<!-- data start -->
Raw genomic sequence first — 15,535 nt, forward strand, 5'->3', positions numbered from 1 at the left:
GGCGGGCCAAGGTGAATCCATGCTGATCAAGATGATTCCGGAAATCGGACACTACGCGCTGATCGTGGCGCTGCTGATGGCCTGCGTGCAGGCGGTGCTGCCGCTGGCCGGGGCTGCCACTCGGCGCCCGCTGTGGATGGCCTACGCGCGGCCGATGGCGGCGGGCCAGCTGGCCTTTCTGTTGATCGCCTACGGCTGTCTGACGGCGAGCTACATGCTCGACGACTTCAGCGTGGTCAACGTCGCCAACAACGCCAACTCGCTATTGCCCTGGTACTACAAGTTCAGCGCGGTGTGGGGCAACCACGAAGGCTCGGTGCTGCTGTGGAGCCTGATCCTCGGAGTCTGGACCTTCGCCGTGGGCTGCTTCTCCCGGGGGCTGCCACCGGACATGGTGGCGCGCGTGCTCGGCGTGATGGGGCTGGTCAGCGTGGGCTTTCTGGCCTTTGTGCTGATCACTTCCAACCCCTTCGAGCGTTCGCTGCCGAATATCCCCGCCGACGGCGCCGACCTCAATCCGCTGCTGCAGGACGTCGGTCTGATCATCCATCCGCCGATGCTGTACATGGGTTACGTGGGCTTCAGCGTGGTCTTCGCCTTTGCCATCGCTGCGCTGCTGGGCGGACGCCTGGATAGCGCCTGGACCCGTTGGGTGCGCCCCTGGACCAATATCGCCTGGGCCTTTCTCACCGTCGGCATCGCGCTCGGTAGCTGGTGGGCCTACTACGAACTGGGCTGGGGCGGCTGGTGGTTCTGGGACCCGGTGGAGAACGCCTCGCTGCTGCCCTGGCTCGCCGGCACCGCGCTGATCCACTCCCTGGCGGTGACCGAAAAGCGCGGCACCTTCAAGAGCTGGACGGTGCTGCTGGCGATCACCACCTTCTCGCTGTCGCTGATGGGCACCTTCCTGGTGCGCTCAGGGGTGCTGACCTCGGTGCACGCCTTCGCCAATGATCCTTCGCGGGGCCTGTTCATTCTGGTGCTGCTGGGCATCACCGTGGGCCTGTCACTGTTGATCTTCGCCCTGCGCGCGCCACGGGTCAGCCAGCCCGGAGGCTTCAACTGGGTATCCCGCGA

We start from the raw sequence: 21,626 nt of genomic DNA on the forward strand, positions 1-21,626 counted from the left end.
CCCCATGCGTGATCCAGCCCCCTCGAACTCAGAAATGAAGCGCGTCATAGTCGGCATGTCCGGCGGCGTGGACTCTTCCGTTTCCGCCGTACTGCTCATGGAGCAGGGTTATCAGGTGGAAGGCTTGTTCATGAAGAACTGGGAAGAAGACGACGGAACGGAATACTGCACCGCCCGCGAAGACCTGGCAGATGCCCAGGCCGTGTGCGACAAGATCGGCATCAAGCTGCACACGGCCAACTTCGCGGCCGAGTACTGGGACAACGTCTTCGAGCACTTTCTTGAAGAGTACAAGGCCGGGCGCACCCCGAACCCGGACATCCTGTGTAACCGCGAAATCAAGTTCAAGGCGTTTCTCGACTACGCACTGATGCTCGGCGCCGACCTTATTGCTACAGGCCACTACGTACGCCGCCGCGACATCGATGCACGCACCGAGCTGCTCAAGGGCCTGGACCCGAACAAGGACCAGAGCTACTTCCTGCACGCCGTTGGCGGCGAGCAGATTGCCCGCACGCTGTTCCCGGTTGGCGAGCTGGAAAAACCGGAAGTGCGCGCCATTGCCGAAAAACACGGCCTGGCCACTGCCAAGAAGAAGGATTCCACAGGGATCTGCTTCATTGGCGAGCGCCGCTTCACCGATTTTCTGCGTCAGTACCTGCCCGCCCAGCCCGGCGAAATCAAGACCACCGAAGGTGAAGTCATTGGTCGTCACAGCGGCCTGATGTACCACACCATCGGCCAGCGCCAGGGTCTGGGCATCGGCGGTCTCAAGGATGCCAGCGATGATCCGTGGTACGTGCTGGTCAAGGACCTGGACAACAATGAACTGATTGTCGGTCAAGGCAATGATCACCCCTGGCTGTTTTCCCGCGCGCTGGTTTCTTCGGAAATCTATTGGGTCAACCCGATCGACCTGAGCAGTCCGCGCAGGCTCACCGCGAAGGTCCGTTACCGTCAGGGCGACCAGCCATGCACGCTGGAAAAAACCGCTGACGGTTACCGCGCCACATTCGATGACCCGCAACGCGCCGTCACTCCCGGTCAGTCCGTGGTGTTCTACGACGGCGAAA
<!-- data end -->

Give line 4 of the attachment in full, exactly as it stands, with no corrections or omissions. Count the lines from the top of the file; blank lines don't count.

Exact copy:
CCCCATGCGTGATCCAGCCCCCTCGAACTCAGAAATGAAGCGCGTCATAGTCGGCATGTCCGGCGGCGTGGACTCTTCCGTTTCCGCCGTACTGCTCATGGAGCAGGGTTATCAGGTGGAAGGCTTGTTCATGAAGAACTGGGAAGAAGACGACGGAACGGAATACTGCACCGCCCGCGAAGACCTGGCAGATGCCCAGGCCGTGTGCGACAAGATCGGCATCAAGCTGCACACGGCCAACTTCGCGGCCGAGTACTGGGACAACGTCTTCGAGCACTTTCTTGAAGAGTACAAGGCCGGGCGCACCCCGAACCCGGACATCCTGTGTAACCGCGAAATCAAGTTCAAGGCGTTTCTCGACTACGCACTGATGCTCGGCGCCGACCTTATTGCTACAGGCCACTACGTACGCCGCCGCGACATCGATGCACGCACCGAGCTGCTCAAGGGCCTGGACCCGAACAAGGACCAGAGCTACTTCCTGCACGCCGTTGGCGGCGAGCAGATTGCCCGCACGCTGTTCCCGGTTGGCGAGCTGGAAAAACCGGAAGTGCGCGCCATTGCCGAAAAACACGGCCTGGCCACTGCCAAGAAGAAGGATTCCACAGGGATCTGCTTCATTGGCGAGCGCCGCTTCACCGATTTTCTGCGTCAGTACCTGCCCGCCCAGCCCGGCGAAATCAAGACCACCGAAGGTGAAGTCATTGGTCGTCACAGCGGCCTGATGTACCACACCATCGGCCAGCGCCAGGGTCTGGGCATCGGCGGTCTCAAGGATGCCAGCGATGATCCGTGGTACGTGCTGGTCAAGGACCTGGACAACAATGAACTGATTGTCGGTCAAGGCAATGATCACCCCTGGCTGTTTTCCCGCGCGCTGGTTTCTTCGGAAATCTATTGGGTCAACCCGATCGACCTGAGCAGTCCGCGCAGGCTCACCGCGAAGGTCCGTTACCGTCAGGGCGACCAGCCATGCACGCTGGAAAAAACCGCTGACGGTTACCGCGCCACATTCGATGACCCGCAACGCGCCGTCACTCCCGGTCAGTCCGTGGTGTTCTACGACGGCGAAA